This lease caused the Field estate considerable embarrassment, for subleases were made to tenants who figured conspicuously in police news.
Buys Remaining Lease.
Mike Fritzel operated in the basement what was then one of Chicago’s best known night life centers—the Friar’s inn. It achieved so much notoriety with police and federal prohibition agents—being padlocked in December, 1927—that the Field estate, in 1927, bought out the remaining few years of the twenty-five year lease. Various unduly lively tenants were promptly ousted.
Chicago Tribune, September 29, 1956
Michael (Mike) Fritzel, 75, restaurant owner and dean of Chicago’s night club life, died yesterday of a heart attack in his apartment at 880 Lake Shore dr.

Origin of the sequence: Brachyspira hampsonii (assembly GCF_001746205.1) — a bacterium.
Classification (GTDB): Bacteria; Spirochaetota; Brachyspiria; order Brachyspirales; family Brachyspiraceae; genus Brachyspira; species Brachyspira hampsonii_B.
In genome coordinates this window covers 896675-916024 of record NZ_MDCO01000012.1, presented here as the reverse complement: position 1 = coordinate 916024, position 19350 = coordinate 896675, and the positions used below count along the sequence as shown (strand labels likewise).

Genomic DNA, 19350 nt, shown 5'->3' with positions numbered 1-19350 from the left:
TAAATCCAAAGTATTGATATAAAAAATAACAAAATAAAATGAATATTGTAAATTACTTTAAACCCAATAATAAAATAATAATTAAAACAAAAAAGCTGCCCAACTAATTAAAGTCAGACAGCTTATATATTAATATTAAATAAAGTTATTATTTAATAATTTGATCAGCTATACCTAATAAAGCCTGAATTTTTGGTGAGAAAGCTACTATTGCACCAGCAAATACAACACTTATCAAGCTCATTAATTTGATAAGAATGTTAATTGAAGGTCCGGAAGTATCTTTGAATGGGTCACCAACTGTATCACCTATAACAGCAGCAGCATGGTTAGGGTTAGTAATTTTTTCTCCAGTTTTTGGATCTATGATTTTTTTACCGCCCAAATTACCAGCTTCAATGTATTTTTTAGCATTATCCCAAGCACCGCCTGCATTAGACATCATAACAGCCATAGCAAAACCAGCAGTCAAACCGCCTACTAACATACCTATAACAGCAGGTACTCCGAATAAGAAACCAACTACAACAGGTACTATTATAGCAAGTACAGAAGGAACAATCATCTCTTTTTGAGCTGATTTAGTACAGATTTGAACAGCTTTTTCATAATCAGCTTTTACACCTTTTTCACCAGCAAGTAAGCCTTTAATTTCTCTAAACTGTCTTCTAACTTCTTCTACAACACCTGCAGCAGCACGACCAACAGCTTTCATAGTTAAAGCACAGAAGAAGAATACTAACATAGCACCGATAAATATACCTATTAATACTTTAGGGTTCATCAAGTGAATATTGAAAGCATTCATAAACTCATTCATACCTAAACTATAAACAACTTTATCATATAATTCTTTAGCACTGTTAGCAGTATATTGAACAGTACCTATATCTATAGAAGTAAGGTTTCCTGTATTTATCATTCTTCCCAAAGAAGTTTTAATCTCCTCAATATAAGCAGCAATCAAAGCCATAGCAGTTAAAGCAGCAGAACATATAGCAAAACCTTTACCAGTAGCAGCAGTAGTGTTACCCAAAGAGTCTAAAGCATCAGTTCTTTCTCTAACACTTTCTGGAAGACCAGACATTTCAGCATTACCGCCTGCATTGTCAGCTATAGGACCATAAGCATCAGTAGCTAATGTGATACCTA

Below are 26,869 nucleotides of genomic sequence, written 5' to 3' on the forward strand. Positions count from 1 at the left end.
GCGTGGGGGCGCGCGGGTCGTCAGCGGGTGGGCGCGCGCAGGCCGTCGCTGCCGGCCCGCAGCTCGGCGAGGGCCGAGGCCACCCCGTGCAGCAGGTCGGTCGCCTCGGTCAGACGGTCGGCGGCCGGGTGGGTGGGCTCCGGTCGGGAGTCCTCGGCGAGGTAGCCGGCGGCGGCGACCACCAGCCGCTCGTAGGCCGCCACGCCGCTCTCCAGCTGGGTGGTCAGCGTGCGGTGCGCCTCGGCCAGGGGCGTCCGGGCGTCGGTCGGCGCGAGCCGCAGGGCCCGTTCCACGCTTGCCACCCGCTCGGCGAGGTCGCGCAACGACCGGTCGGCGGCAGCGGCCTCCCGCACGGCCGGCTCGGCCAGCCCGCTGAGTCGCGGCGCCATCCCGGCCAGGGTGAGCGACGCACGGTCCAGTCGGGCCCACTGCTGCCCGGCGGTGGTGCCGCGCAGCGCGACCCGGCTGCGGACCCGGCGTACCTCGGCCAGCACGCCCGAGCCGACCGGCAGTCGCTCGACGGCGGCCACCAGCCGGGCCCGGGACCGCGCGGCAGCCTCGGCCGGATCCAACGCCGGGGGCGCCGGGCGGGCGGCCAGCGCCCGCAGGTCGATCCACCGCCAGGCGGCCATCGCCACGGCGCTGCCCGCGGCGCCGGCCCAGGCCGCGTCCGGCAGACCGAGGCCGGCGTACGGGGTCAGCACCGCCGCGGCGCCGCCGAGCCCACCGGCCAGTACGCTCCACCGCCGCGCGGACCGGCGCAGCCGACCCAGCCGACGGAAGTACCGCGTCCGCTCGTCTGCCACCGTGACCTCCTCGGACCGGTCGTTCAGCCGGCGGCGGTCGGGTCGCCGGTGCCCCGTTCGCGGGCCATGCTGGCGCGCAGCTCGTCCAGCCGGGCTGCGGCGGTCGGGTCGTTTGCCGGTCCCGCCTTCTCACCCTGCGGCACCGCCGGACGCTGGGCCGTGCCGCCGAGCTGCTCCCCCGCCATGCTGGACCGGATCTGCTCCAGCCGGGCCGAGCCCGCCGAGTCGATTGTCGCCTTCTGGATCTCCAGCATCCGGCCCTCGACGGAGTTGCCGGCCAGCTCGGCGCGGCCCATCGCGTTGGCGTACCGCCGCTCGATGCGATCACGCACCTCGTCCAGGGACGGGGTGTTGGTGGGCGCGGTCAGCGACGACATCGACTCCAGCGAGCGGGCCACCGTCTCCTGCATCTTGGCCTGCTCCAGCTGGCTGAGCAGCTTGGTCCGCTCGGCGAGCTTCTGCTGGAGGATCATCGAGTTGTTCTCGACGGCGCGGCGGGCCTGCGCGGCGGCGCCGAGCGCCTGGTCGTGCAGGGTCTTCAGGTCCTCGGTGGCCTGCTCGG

Son of a Nebraska cowboy, Fritzel came to Chicago on a cattle train in 1898, got a job as a bartender in the old Haymarket Square area, and in 1903 opened a tavern at Peoria and Randolph sts. He moved to 1654 Madison st. in 1904 and founded the Arsonia cafe, a song and dance place where performers worked on a strip of canvas.
Gilda Gray, whose shimmy dance made her nationally known, made her debut there. Among celebrities who attended the cafe were Lillian Russell, Jim Corbett, Bob Fitzsimmons, the Dolly sister, Beverly Bayne, and Francis X. Bushman.
Opens Friars Inn.
In 1921 he opened the Friars inn in a basement at Wabash av. and Van Buren st. and later the Cafe Royale and the Tent at other downtown locations. Another of his clubs was the famed Midnight Frolics in 22d st., now Cermak rd.
Starting in 1926, prohibition agents began closing Fritzel’s places.
Joan Crawford and Ginger Rogers were chorus girls in Friar’s inn. Texas Guinan was the big attraction at the Cafe Royale and once stopped the show to introduce two prohibition agents who had a ringside table.